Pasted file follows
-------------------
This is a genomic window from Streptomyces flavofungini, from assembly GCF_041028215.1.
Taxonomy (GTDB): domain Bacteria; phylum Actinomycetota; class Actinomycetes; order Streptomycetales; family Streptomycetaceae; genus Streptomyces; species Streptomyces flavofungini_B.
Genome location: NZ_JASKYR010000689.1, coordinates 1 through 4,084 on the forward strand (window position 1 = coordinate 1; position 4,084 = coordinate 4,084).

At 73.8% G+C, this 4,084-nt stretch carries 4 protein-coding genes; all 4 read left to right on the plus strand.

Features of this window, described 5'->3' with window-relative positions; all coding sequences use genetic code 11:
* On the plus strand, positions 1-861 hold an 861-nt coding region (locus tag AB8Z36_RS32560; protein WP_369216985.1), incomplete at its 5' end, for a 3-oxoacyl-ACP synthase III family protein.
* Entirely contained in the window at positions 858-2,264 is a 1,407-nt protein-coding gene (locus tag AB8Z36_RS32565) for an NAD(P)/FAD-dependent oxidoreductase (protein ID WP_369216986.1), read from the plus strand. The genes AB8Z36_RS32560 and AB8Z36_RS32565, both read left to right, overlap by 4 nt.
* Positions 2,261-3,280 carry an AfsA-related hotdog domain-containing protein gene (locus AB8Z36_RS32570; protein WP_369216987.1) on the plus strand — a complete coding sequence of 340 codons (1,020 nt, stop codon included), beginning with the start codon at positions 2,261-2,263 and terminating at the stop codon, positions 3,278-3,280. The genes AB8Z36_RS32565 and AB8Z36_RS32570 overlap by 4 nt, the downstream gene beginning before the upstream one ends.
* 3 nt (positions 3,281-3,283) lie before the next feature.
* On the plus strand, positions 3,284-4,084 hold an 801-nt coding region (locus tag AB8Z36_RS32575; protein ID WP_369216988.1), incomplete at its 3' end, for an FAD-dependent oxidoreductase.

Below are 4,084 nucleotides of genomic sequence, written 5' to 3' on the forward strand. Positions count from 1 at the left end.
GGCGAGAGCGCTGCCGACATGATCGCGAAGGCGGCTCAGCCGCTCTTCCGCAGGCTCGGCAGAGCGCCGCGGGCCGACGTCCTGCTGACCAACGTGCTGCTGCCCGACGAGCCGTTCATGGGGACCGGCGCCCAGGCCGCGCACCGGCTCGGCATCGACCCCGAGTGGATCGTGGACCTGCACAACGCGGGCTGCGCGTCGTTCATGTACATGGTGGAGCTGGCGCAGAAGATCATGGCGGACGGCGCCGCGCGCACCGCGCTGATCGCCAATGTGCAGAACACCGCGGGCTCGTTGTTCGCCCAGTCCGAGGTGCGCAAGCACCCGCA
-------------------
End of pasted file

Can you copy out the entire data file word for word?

This is a genomic window from Streptomyces flavofungini, from assembly GCF_041028215.1.
Taxonomy (GTDB): domain Bacteria; phylum Actinomycetota; class Actinomycetes; order Streptomycetales; family Streptomycetaceae; genus Streptomyces; species Streptomyces flavofungini_B.
Genome location: NZ_JASKYR010000689.1, coordinates 1 through 4,084 on the forward strand (window position 1 = coordinate 1; position 4,084 = coordinate 4,084).

At 73.8% G+C, this 4,084-nt stretch carries 4 protein-coding genes; all 4 read left to right on the plus strand.

Features of this window, described 5'->3' with window-relative positions; all coding sequences use genetic code 11:
* On the plus strand, positions 1-861 hold an 861-nt coding region (locus tag AB8Z36_RS32560; protein WP_369216985.1), incomplete at its 5' end, for a 3-oxoacyl-ACP synthase III family protein.
* Entirely contained in the window at positions 858-2,264 is a 1,407-nt protein-coding gene (locus tag AB8Z36_RS32565) for an NAD(P)/FAD-dependent oxidoreductase (protein ID WP_369216986.1), read from the plus strand. The genes AB8Z36_RS32560 and AB8Z36_RS32565, both read left to right, overlap by 4 nt.
* Positions 2,261-3,280 carry an AfsA-related hotdog domain-containing protein gene (locus AB8Z36_RS32570; protein WP_369216987.1) on the plus strand — a complete coding sequence of 340 codons (1,020 nt, stop codon included), beginning with the start codon at positions 2,261-2,263 and terminating at the stop codon, positions 3,278-3,280. The genes AB8Z36_RS32565 and AB8Z36_RS32570 overlap by 4 nt, the downstream gene beginning before the upstream one ends.
* 3 nt (positions 3,281-3,283) lie before the next feature.
* On the plus strand, positions 3,284-4,084 hold an 801-nt coding region (locus tag AB8Z36_RS32575; protein ID WP_369216988.1), incomplete at its 3' end, for an FAD-dependent oxidoreductase.

Below are 4,084 nucleotides of genomic sequence, written 5' to 3' on the forward strand. Positions count from 1 at the left end.
GGCGAGAGCGCTGCCGACATGATCGCGAAGGCGGCTCAGCCGCTCTTCCGCAGGCTCGGCAGAGCGCCGCGGGCCGACGTCCTGCTGACCAACGTGCTGCTGCCCGACGAGCCGTTCATGGGGACCGGCGCCCAGGCCGCGCACCGGCTCGGCATCGACCCCGAGTGGATCGTGGACCTGCACAACGCGGGCTGCGCGTCGTTCATGTACATGGTGGAGCTGGCGCAGAAGATCATGGCGGACGGCGCCGCGCGCACCGCGCTGATCGCCAATGTGCAGAACACCGCGGGCTCGTTGTTCGCCCAGTCCGAGGTGCGCAAGCACCCGCA